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Victory Over Disability

Inspiring and profound or a demeaning trope?
Published: 20 April 2023
Posted in: White Papers

Inspiring and profound or a demeaning trope?

Hint - it's the second one.
There's far too much to disability to dismiss it with such a simplistic, shallow concept.
The victory cripple is THE go-to thematic representation of disability in media. It's EVERYWHERE. The reason it's everywhere is because agencies and marketers who are not in the community love it. It gives non-disabled people a conscience-soothing image of freedom and "joie de vivre". It's a happy picture that eases their hearts.

While there are completely valid editorial uses for images like these, in marketing they usually backfire for two main reasons.

First - The technical aspects of the image are everything disabled people avoid. Weird and dangerous places you can't get to, or away from, on your own.. have you ever tried to wheel yourself on sand in a fifty pound hospital wheelchair? If not, you should try it some time.

The other main reason is the entire concept is from an able bodied person's idea of what disabled people are (or should be) about. That a disabled person's goal is to become not disabled, which is understandable on a personal, emotional level. Who wants to be disabled? For some disabled people, that's absolutely a goal especially if it's legitimately attainable. For those who can not achieve that goal, the main focus changes from overcoming the disability itself, to mitigating the damage caused by the state of disability.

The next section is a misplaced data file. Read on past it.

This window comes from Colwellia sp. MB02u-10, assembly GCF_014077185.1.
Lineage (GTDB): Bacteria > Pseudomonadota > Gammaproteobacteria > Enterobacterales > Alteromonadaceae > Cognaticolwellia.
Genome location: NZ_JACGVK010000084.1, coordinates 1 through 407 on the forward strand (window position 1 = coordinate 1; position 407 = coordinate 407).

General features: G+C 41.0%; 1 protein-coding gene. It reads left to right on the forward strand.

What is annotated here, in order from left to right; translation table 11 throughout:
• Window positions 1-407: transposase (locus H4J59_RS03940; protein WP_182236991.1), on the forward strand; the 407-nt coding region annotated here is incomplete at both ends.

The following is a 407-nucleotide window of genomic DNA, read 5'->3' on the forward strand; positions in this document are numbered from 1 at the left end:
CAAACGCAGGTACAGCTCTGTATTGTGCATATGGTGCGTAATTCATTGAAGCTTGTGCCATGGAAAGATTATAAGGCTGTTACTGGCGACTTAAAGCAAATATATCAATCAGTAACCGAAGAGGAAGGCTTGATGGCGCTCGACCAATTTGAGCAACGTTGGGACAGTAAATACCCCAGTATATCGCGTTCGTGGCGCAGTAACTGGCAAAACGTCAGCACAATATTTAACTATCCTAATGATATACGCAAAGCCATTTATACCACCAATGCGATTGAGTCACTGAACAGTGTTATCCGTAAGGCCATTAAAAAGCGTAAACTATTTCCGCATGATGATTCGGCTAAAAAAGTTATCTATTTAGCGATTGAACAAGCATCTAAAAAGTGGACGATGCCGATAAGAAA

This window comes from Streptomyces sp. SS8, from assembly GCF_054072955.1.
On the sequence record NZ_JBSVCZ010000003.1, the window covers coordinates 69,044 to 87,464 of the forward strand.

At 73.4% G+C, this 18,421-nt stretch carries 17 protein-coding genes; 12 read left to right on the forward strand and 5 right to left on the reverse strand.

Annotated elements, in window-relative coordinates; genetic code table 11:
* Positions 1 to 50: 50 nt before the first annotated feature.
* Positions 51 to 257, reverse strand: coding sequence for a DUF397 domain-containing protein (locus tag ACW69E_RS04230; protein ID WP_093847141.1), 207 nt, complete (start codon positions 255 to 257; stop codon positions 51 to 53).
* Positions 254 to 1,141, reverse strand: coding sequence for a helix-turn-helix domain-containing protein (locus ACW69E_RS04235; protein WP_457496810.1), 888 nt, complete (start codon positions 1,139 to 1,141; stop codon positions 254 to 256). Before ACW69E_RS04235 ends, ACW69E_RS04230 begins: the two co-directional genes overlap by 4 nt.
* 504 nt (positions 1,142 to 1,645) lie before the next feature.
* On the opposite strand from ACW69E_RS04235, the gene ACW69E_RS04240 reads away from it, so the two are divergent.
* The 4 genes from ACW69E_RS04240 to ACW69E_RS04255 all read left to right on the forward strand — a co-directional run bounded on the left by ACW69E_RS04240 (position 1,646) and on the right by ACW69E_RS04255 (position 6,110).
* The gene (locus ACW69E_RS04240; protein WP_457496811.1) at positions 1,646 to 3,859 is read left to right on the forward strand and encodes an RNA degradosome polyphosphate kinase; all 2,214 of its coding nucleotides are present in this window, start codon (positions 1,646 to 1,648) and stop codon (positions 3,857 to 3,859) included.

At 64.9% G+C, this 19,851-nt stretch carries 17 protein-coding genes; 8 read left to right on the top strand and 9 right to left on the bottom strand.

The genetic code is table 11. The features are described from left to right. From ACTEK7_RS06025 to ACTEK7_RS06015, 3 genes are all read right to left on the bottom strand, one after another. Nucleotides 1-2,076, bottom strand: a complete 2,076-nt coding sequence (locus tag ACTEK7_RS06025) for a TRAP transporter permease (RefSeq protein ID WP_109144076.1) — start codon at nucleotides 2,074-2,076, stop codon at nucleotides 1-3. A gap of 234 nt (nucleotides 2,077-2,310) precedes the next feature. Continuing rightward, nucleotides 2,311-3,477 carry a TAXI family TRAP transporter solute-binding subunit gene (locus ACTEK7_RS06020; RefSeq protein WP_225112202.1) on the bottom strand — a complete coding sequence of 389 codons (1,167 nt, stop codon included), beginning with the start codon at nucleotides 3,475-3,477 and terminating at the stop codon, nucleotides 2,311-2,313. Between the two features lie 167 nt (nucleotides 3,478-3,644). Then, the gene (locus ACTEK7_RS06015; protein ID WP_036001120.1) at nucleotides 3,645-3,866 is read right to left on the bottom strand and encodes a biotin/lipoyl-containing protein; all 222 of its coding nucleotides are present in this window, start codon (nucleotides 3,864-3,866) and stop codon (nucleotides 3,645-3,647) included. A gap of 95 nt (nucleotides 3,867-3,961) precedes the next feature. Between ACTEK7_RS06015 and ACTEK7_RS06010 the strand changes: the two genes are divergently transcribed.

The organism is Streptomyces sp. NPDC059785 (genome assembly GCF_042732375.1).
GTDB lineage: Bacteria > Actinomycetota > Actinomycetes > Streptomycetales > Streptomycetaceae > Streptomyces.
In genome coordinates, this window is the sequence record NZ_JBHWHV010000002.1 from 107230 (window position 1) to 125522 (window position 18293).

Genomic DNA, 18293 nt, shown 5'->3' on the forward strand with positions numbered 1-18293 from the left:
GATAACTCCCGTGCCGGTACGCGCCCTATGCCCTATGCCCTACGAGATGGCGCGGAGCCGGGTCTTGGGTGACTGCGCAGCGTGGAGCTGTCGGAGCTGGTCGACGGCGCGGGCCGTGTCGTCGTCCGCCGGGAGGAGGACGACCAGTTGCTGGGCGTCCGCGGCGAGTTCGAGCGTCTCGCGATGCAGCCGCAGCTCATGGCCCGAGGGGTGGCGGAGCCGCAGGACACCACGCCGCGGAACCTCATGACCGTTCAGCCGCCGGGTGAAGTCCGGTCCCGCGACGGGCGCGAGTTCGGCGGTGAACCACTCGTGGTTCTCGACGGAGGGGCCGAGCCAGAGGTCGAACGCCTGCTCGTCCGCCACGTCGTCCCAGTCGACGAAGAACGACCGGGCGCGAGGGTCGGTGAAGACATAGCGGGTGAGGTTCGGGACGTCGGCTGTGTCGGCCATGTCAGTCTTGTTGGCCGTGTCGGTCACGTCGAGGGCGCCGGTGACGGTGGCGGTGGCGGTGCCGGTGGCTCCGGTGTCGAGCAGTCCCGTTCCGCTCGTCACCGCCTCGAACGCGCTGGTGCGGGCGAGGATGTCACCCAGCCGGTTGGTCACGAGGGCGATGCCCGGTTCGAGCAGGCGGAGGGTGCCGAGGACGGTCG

The image of the woman on the phone is a more complete concept of overcoming disability without hiding it. She's in a fitted, usable wheelchair, she's well dressed and groomed, and working in a modern, clean, bright, non-medical setting.
The other side of the coin.
The empty wheelchair.

So moody and evocative.. the sunflare adds nuance to the the setting, the long shadow hinting at the dawn of a new day free from your disability. You have overcome. Do you feel it?

We don't. This type of imagery has the completely opposite reaction when marketing to disabled people. The lack of any context at all is the issue. When I see images like these, the only thing I wonder is if they're lying on the ground somewhere and their chair rolled away. It's anxiety creating. The same applies to using it to imply accessibility. An empty wheelchair in the middle of a kitchen or bathroom has the same effect.

The picture on the right also has empty wheelchairs and a completely different vibe. The trick is to show an empty chair from face on POV with the location of the empty chair owner known. When a disabled person transfers from their chair, that is the view they have. It creates ownership and a sense of identification.
The empty wheelchair.